Furious faces fill The Foundry

By Sharon Smullen
Published May 3, 2019
The Berkshire Eagle

WEST STOCKBRIDGE — On the walls of The Foundry’s light-filled gallery space, 18 oversized drawings of women’s faces look down with anger.

Rendered on white paper with monochromatic black mixed media — charcoal, graphite, ink, gesso and acrylic — expressions grimace in frustration, mouths pursed and cringing, eyes wide with rage.

Titled “Is There No Decency? Angry Faces, Dark Landscapes and Native Habitat,” New Jersey-based artist and educator Pat Brentano’s exhibit grew from a deep concern for endangered birds and trees.

“When the present administration started cutting regulations to allow more destruction of the natural world,” the Indiana native said in a phone interview, “I had to say something.”

To release that pent-up emotion, Brentano asked female family members and friends to submit selfies expressing outrage at the current political climate toward women and the environment, then translated them to linear drawings, layering some to create visual turmoil.

Women are nurturers of families and the Earth who have also been treated poorly, she said, and selfies reflect today’s self-oriented culture.

“The [faces] are about how angry I am about the deregulation of our natural resources and lack of emergency about climate change,” she said.

Drawing is Brentano’s passion. “I was classically trained as an artist and so the quality of line is really important to me,” she said.

While she taught figure drawing in the past, this is her first foray into portraits.

Paper is her preferred medium. “I love drawing on paper, painting on paper, cutting paper,” she said. “It comes from trees and is very organic.

“As a little girl, my father, who was in advertising, used to bring home piles of paper. It was clean and white, and I loved to draw on it with crayons.”

There is no color in these faces, though, only black and white. “It’s pure for me, very dramatic,” she said, noting her attraction to the dark side of horror movies and theater.

The exhibit also includes a selection of Brentano’s past works.

“My work is always about nature in some way,” she said. “Nature is not neat and orderly, and there’s beauty in that. I draw what is messy and organic, and dense.”

 

She decries destructive cookie-cutter approaches to taming nature in the built-up landscape, and talks to garden clubs about how she transformed her suburban yard using native plants.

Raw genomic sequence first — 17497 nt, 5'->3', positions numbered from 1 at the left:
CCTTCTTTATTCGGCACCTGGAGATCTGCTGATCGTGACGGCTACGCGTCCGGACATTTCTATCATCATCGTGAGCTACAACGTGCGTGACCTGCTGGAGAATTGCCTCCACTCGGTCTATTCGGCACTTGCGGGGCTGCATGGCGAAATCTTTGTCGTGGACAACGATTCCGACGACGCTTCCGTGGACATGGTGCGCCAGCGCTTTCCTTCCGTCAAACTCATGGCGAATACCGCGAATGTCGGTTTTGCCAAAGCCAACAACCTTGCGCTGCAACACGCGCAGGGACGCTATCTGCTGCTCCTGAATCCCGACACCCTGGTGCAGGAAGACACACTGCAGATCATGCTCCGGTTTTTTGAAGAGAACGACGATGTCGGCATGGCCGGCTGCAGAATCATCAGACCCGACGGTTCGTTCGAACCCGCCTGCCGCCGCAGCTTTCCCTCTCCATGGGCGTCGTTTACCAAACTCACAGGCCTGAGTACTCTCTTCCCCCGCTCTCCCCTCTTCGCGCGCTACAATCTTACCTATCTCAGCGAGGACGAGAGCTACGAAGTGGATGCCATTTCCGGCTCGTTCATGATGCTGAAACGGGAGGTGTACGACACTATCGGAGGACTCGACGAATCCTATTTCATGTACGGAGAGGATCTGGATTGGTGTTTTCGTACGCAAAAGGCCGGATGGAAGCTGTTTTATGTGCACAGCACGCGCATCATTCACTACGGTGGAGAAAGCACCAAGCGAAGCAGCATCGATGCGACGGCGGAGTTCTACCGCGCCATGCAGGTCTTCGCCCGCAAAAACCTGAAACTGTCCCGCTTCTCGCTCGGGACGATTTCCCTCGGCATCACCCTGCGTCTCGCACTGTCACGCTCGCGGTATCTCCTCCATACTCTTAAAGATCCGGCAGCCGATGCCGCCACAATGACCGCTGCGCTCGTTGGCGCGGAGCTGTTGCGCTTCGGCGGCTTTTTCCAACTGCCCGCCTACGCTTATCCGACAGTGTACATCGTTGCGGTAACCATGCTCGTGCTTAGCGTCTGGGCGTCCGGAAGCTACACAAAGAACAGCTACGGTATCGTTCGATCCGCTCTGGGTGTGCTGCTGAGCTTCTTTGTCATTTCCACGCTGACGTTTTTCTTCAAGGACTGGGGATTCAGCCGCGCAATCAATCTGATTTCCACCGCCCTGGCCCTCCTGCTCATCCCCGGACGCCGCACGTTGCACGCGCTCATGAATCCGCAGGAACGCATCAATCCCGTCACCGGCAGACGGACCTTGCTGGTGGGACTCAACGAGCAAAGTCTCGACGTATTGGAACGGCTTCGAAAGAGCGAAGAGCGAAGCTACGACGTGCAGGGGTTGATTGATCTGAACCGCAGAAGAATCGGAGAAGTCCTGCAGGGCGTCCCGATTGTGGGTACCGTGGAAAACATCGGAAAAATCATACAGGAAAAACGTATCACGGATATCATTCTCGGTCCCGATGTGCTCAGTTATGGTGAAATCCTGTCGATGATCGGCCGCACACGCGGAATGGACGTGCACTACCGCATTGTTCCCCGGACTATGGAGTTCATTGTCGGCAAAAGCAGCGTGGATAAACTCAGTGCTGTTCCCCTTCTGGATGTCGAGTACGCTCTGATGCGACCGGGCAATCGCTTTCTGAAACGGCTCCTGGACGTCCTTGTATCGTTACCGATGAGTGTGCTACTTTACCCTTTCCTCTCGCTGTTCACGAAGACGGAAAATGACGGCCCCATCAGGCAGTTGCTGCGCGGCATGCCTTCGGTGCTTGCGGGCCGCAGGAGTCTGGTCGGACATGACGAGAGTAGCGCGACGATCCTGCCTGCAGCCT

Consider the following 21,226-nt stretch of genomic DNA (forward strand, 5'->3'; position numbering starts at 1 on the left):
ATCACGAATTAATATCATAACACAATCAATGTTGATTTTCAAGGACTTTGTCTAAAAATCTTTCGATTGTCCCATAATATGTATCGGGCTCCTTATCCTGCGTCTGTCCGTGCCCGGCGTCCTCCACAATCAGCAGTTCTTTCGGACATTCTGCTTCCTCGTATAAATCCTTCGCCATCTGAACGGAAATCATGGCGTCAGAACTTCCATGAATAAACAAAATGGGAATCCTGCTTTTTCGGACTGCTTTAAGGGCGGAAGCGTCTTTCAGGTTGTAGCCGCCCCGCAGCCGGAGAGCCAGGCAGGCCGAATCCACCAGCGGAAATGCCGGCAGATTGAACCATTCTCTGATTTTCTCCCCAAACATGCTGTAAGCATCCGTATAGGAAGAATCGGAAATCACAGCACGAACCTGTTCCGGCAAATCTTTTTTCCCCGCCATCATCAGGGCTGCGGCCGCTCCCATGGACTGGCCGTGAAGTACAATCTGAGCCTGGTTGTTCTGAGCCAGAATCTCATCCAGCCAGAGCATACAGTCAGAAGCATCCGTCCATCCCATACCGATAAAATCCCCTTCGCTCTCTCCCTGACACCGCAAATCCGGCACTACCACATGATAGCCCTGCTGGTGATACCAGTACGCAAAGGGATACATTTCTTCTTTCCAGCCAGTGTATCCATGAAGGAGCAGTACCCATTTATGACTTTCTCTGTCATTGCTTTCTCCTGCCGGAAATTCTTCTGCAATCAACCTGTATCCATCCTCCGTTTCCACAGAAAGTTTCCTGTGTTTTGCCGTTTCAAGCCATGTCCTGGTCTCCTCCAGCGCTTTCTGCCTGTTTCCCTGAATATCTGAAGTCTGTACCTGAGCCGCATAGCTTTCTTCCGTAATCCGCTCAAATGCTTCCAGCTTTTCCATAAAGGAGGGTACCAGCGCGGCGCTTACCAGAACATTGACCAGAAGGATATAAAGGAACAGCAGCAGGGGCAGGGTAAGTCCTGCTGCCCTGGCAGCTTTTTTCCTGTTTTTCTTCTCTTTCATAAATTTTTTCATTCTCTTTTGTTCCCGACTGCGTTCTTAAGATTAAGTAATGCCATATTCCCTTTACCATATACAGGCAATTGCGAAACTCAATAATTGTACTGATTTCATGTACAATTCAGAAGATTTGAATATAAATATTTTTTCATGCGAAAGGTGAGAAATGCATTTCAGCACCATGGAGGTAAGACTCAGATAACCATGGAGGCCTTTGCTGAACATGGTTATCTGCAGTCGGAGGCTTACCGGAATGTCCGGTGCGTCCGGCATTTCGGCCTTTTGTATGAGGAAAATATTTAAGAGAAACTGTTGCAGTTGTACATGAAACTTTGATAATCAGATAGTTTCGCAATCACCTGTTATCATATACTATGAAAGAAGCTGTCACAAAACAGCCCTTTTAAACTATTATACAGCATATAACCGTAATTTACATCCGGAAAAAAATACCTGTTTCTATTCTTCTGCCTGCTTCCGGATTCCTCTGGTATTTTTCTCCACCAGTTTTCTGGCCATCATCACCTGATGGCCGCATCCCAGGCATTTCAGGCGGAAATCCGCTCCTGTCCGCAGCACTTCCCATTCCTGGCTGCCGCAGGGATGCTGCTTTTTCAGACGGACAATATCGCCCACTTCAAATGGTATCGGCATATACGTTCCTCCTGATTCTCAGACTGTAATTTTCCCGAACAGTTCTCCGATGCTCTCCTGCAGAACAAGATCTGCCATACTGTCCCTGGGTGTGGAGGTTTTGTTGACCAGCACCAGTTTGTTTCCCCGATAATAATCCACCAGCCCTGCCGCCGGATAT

The charcoal images of “Dark Landscapes” journey deep into mysterious woods, while color abounds in “Native Habitat” through watercolor and collage, plus painted forests glimpsed in long narrow strips.

By contrast, daylight illuminates birds and nature hand-cut from Japanese paper sheets in gallery windows, surrounding a laser-cut flock of endangered birds on an aluminum panel.

While Brentano has exhibited work across the U.S., this is her first solo show in the Berkshires. A decade ago, she participated twice in Chesterwood’s group sculpture exhibition, winning the 2009 Curator’s Award for avian depictions.

“The Berkshires is so natural and beautiful,” she said, “people appreciate what’s around them and try to preserve it.”

And she knows the area well, as The Foundry was purchased earlier this year by her sister, Amy Brentano. The 17-year Richmond resident, who has a background in theater, education and New York City event coordinating, envisions a center for art and performance, “a holding tank for emerging artists and relevant, challenging new work that is accessible for a diverse audience.”

Plans also include a riverside gathering space.

“I want the community to feel some ownership of this project,” Amy Brentano said, “and I want to support local businesses.”

Currently, The Foundry houses Bazaar Productions theater company and a farmers market, with planned collaborations with non-profits, like Jacob’s Pillow and Railroad Street Youth Project.

While the studio space is reconfigured as a black box theater, Amy Brentano installed her sister’s art show “to put something up right away that invited people in.”

For now, performances take place amid the artworks, which Amy Brentano describes as “dramatic and charismatic, very theatrical.”

She reports the exhibit has generated a lot of dialogue since the March opening. On Friday, May 10, at 6:30 p.m., women writers will respond in a free evening of poetry and spoken word with refreshments.

Pat Brentano will also lead a two-day workshop on June 1 and 2 introducing the visual language of seeing nature to artists and non-artists alike.

“She’s a really prolific artist and I’m thrilled to have her work here,” Amy Brentano said. “I hope people can come and enjoy it.”

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